Media Moves

Biz magazines see drop in revenue, ad pages in 2007

January 16, 2008

Posted by Chris Roush

The 17 business magazines that published in 2007 saw a 2.1 percent decline in ad revenue and a 5.7 percent decline in ad pages, according to data from the Magazine Publishers of America analyzed Wednesday by Talking Biz News.

In comparison, the total magazine industry reported a 6.1 percent increase in ad revenue and just a 0.6 percent decline in ad pages. It’s the second year in a row in which business magazines underperformed the industry.

The business magazine industry reported ad revenue of $1.855 billion, down from ad revenue of $1.895 billion in 2006. Ad pages fell to 21,092 from 22,375.9 in 2006.

The data includes revenue and ad pages from Conde Nast Portfolio, which launched in 2007, and Business 2.0, which Time Inc. shut down in 2007.

The best performers for the year were Fast Company, The Economist and Barron’s. The worst performers were PC Magazine, Fortune Small Business and BusinessWeek.

The EconomistFast Company’s ad revenue rose 26.3 percent to $35.4 million, and its ad pages rose 20.6 percent to 497.29 during last year. The Economist saw its ad revenue rise 24 percent to $104.8 million and its ad pages rise 8.5 percent to 2,364.06. Barron’s reported a 16.4 percent increase in ad revenue to $62.5 million and a 9.1 percent increase in ad pages to 1,523.91.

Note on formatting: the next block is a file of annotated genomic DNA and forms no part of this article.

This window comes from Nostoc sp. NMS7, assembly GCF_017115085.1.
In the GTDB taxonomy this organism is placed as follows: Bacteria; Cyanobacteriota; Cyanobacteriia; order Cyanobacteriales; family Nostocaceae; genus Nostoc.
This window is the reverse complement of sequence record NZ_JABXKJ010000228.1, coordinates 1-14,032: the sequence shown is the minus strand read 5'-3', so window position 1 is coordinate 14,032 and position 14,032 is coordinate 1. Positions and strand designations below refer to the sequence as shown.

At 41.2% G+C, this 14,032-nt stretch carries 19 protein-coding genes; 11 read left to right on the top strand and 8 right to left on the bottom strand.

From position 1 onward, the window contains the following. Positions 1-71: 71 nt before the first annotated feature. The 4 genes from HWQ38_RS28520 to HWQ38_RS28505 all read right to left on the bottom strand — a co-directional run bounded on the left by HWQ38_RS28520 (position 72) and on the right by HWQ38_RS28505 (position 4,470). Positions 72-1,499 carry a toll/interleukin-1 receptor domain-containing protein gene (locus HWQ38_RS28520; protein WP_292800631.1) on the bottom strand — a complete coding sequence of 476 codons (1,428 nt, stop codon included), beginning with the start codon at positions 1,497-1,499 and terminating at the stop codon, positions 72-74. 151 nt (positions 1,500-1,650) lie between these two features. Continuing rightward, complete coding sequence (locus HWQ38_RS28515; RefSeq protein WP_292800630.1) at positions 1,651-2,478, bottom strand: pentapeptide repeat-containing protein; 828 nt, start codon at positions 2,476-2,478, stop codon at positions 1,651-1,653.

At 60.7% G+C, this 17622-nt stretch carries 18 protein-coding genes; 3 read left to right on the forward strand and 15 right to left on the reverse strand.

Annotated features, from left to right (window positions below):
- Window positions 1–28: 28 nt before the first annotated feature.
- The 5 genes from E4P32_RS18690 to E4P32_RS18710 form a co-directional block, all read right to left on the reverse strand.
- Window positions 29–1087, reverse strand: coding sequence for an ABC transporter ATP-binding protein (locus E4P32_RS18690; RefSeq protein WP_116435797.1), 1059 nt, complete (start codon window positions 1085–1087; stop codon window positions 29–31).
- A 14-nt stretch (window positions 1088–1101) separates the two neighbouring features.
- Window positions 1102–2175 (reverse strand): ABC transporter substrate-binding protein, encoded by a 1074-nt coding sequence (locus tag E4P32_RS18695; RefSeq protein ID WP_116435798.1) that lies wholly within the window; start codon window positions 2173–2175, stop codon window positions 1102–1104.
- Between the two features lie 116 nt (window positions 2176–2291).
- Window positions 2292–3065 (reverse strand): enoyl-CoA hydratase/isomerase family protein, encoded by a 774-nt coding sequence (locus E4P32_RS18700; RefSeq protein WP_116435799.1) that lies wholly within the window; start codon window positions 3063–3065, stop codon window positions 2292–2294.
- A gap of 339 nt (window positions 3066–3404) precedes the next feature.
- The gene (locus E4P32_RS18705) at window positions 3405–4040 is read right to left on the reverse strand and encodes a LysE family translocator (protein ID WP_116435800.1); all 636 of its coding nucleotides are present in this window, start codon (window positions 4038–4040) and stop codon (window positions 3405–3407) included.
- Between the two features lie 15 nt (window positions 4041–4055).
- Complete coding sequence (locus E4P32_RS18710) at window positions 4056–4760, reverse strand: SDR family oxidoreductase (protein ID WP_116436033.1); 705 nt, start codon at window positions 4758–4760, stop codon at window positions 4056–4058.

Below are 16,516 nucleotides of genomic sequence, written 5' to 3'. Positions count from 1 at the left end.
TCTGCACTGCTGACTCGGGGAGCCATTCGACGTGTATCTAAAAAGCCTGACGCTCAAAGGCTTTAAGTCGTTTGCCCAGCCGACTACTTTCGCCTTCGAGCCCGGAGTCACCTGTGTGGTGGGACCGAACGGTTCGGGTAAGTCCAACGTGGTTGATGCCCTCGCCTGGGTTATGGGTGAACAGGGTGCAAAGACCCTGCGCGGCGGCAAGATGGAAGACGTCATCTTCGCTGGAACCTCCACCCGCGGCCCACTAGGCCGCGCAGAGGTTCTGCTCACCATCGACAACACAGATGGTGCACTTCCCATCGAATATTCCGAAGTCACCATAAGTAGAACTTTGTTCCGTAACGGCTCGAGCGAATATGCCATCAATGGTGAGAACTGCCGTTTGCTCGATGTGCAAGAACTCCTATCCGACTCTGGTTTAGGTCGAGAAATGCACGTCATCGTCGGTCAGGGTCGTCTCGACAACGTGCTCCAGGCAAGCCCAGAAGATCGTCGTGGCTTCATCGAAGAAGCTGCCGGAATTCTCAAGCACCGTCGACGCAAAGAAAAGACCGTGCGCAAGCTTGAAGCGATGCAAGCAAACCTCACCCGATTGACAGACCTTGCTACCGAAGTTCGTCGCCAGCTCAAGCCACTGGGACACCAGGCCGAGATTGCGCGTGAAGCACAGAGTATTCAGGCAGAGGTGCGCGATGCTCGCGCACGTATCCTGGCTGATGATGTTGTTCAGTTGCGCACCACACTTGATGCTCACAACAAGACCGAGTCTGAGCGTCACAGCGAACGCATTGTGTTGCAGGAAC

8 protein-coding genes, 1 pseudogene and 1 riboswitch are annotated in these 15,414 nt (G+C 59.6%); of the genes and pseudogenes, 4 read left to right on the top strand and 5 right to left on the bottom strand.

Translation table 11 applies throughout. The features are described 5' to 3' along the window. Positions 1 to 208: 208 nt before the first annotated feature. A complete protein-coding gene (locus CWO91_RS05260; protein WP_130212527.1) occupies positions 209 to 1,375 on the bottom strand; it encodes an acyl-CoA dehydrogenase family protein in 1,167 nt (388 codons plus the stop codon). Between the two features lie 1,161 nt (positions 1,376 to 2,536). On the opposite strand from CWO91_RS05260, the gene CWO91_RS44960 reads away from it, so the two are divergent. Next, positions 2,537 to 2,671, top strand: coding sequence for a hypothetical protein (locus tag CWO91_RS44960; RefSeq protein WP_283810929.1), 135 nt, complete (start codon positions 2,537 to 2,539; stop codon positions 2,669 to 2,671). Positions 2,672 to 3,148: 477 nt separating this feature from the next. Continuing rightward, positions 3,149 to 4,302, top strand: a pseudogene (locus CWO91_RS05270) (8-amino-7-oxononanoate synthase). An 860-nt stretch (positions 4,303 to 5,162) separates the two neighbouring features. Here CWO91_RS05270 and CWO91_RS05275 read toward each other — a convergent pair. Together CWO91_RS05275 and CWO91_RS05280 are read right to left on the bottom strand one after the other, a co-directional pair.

Meanwhile, PC Magazine’s ad revenue fell 28.9 percent to $82.4 million and its ad pages dropped 32.4 percent to 1,022.71. Fortune Small Business reported a 16.8 percent decline in ad revenue to $51.2 miliion and a 13.8 percent drop in ad pages to 477.46. BusinessWeek’s ad revenue fell 12.9 percent to $270.5 million, and its ad pages dropped 18.2 percent to 2,243.71.

The two other big business magazines reported mixed results. Forbes saw a 7.9 percent increase in ad revenue to $369.3 million and a 4.8 percent drop in ad pages to 3,233.78. Fortune, however, reported a a 10.5 percent decline in ad revenue to $269.4 million and a 17.3 percent decrease in ad pages to 2,376.37.

If you took Business 2.0 — which stopped publishing after the October issue — out of the totals, ad revenue would have fallen just 1 percent, and ad pages would have been down just 4.3 percent.

All of the data is available here.

The 17 magazines used to compile this analysis are: Barron’s, Black Enterprise, Business 2.0, BusinessWeek, Conde Nast Portfolio, The Economist, Entrepreneur, Fast Company, Forbes, Fortune, Fortune Small Business, Inc., Kiplinger’s, Money, PC Magazine, Smart Money and Wired.

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